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Simultaneous search with heterogeneous firms and ex post competition

  • Gautier, Pieter A.
  • Wolthoff, Ronald P.

In this paper we study the allocation of workers over high and low productivity firms in a labor market with coordination frictions. Specifically, we consider a search model where workers can apply to high and or low productivity firms. Firms that compete for the same candidate can increase their wage offers as often as they like. We show that if workers apply to two jobs, there is a unique symmetric equilibrium where workers mix between sending both applications to the high and sending both to the low productivity sector. But, efficiency requires that they apply to both sectors because a higher matching rate in the high-productivity sector can then be realized with fewer applications (and consequently fewer coordination frictions) if workers always accept the offer of the most productive firm. However, in the market the worker's payoff is determined by how much the firm with the second highest productivity is willing to bid. This is what prevents them from applying to both sectors. For many configurations, the equilibrium outcomes are the same under directed and random search so our results are not driven by random search. We discuss the effects of increasing the number of applications and show that our results can easily be generalized to N-firms.

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Article provided by Elsevier in its journal Labour Economics.

Volume (Year): 16 (2009)
Issue (Month): 3 (June)
Pages: 311-319

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Handle: RePEc:eee:labeco:v:16:y:2009:i:3:p:311-319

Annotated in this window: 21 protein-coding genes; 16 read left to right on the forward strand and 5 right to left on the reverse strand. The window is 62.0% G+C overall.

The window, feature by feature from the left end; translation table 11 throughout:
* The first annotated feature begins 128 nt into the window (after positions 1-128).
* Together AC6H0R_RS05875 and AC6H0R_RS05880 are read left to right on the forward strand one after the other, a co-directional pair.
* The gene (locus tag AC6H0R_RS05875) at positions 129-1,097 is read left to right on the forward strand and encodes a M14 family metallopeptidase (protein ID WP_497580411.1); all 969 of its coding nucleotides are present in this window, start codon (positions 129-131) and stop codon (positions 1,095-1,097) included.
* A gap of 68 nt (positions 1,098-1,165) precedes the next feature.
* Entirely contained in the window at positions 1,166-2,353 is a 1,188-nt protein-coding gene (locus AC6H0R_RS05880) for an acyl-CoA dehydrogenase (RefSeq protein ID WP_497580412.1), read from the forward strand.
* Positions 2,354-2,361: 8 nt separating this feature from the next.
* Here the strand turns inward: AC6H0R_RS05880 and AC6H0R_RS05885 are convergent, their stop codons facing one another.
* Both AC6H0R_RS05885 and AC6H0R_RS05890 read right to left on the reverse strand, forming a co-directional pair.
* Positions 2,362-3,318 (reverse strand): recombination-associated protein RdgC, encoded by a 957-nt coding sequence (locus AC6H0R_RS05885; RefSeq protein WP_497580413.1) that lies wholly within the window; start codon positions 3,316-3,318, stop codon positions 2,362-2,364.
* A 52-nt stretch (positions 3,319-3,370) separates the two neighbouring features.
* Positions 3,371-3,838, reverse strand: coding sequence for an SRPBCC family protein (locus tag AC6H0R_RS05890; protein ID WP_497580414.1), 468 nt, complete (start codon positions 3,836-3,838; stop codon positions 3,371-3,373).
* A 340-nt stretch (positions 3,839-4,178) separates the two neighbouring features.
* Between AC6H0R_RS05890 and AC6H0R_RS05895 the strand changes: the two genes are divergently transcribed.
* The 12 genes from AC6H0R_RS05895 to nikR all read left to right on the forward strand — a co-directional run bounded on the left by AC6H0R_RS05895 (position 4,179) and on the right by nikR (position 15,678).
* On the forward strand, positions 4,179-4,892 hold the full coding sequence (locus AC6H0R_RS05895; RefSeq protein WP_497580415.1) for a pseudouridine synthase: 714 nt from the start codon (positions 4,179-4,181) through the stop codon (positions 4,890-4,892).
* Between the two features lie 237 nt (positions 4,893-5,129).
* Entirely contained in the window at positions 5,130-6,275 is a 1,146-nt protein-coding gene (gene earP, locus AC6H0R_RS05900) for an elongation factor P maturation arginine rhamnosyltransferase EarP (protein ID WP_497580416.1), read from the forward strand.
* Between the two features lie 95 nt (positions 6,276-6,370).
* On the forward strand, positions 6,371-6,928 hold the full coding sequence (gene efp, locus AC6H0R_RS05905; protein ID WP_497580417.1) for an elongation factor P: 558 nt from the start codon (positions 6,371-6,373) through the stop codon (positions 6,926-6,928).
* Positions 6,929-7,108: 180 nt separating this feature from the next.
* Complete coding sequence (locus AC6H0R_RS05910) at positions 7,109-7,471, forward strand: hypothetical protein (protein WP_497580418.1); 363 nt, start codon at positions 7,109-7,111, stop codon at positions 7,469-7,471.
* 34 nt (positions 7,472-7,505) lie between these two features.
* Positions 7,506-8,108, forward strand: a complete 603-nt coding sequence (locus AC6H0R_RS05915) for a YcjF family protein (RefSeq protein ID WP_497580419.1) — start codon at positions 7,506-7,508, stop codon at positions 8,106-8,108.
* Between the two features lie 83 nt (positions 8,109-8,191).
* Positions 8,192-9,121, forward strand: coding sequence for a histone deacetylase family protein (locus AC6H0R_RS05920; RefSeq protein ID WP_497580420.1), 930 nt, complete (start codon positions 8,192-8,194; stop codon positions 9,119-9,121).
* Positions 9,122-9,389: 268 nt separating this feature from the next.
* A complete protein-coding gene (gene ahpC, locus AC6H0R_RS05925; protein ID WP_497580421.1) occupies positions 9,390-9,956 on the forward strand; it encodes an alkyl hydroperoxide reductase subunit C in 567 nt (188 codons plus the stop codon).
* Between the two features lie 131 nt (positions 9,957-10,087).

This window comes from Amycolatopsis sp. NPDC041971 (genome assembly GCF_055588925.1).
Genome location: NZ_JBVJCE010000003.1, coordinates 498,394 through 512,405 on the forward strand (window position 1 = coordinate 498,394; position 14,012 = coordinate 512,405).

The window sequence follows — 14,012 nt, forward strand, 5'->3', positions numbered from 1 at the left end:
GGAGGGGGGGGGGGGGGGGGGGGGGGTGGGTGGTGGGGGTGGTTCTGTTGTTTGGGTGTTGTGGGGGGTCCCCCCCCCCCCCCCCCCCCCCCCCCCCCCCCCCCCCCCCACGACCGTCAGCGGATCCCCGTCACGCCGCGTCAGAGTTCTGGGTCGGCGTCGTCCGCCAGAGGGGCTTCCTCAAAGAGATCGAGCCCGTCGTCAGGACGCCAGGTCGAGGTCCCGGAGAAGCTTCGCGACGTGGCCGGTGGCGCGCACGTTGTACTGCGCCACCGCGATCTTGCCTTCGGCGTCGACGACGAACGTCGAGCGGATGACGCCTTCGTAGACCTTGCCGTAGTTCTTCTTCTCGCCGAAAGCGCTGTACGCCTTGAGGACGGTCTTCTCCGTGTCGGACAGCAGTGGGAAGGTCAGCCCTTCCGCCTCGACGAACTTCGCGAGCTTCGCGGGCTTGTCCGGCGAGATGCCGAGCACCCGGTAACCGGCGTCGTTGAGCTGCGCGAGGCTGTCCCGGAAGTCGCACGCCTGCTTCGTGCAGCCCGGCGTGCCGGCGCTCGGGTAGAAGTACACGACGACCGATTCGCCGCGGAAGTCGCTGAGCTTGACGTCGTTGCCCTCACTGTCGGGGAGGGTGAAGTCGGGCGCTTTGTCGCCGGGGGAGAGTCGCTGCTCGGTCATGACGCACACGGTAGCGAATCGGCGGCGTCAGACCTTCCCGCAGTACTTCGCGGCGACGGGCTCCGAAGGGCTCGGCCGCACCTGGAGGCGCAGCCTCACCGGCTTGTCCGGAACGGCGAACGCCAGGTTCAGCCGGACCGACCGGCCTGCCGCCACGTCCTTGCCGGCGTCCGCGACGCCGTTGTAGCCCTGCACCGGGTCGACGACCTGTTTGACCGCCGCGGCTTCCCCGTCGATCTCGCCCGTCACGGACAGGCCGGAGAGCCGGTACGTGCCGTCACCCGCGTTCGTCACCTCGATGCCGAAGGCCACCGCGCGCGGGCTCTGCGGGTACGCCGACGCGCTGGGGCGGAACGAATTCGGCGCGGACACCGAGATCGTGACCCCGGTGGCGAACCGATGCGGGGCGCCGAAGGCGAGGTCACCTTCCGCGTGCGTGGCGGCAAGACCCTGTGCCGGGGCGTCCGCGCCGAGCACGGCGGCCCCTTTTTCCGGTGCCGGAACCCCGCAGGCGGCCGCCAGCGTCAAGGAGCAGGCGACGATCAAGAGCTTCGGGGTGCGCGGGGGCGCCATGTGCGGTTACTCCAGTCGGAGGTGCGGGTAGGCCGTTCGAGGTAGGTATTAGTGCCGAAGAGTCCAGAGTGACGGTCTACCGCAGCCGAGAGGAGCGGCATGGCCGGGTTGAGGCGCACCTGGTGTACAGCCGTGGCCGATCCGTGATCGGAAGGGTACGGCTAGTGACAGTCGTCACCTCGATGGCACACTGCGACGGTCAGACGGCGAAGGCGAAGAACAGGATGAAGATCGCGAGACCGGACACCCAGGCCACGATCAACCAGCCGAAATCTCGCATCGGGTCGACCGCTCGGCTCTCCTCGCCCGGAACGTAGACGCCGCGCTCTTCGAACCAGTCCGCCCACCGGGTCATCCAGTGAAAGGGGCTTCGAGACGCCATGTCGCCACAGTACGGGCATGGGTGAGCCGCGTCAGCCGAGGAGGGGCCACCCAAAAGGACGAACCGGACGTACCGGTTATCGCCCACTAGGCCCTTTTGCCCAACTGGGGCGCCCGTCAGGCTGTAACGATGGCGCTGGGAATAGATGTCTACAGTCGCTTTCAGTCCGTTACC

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  1. Peters, Michael, 1991. "Ex Ante Price Offers in Matching Games Non-steady States," Econometrica, Econometric Society, vol. 59(5), pages 1425-54, September.
  2. Manolis Galenianos & Philipp Kircher, 2009. "Directed search with multiple job applications," LSE Research Online Documents on Economics 29702, London School of Economics and Political Science, LSE Library.
  3. Julien, B. & Kennes, J. & King, I., 1998. "Bidding for Labour," Discussion Papers dp98-03, Department of Economics, Simon Fraser University.
  4. Hector Chade & Lones Smith, 2006. "Simultaneous Search," Econometrica, Econometric Society, vol. 74(5), pages 1293-1307, 09.
  5. James Albrecht & Pieter Gautier, 2004. "Equilibrium Directed Search with Multiple Applications," Econometric Society 2004 Latin American Meetings 330, Econometric Society.
  6. Burdett, Kenneth & Judd, Kenneth L, 1983. "Equilibrium Price Dispersion," Econometrica, Econometric Society, vol. 51(4), pages 955-69, July.
  7. Postel-Vinay & Robin, 2002. "Equilibrium wage dispersion with worker and employer heterogeneity," Working Papers 155908, Institut National de la Recherche Agronomique, France.
  8. Kenneth Burdett & Shouyong Shi & Randall Wright, 2001. "Pricing and Matching with Frictions," Journal of Political Economy, University of Chicago Press, vol. 109(5), pages 1060-1085, October.
  9. Robert Shimer, 2005. "The Assignment of Workers to Jobs in an Economy with Coordination Frictions," Journal of Political Economy, University of Chicago Press, vol. 113(5), pages 996-1025, October.
  10. Gautier, Pieter A. & Moraga-González, José L., 2004. "Strategic Wage Setting and Coordination Frictions with Multiple Applications," IZA Discussion Papers 1260, Institute for the Study of Labor (IZA).
  11. Kultti, Klaus, 1999. "Equivalence of Auctions and Posted Prices," Games and Economic Behavior, Elsevier, vol. 27(1), pages 106-113, April.
  12. Moen, E.R., 1995. "Competitive Search Equilibrium," Memorandum 37/1995, Oslo University, Department of Economics.
  13. Fabien Postel-Vinay & Jean-Marc Robin, 2002. "Equilibrium wage dispersion with worker and employer heterogeneity," Sciences Po publications info:hdl:2441/dc0ckec3fcb, Sciences Po.
  14. Diamond, Peter A., 1971. "A model of price adjustment," Journal of Economic Theory, Elsevier, vol. 3(2), pages 156-168, June.
  15. Steven J. Davis, 2001. "The Quality Distribution of Jobs and the Structure of Wages in Search Equilibrium," NBER Working Papers 8434, National Bureau of Economic Research, Inc.
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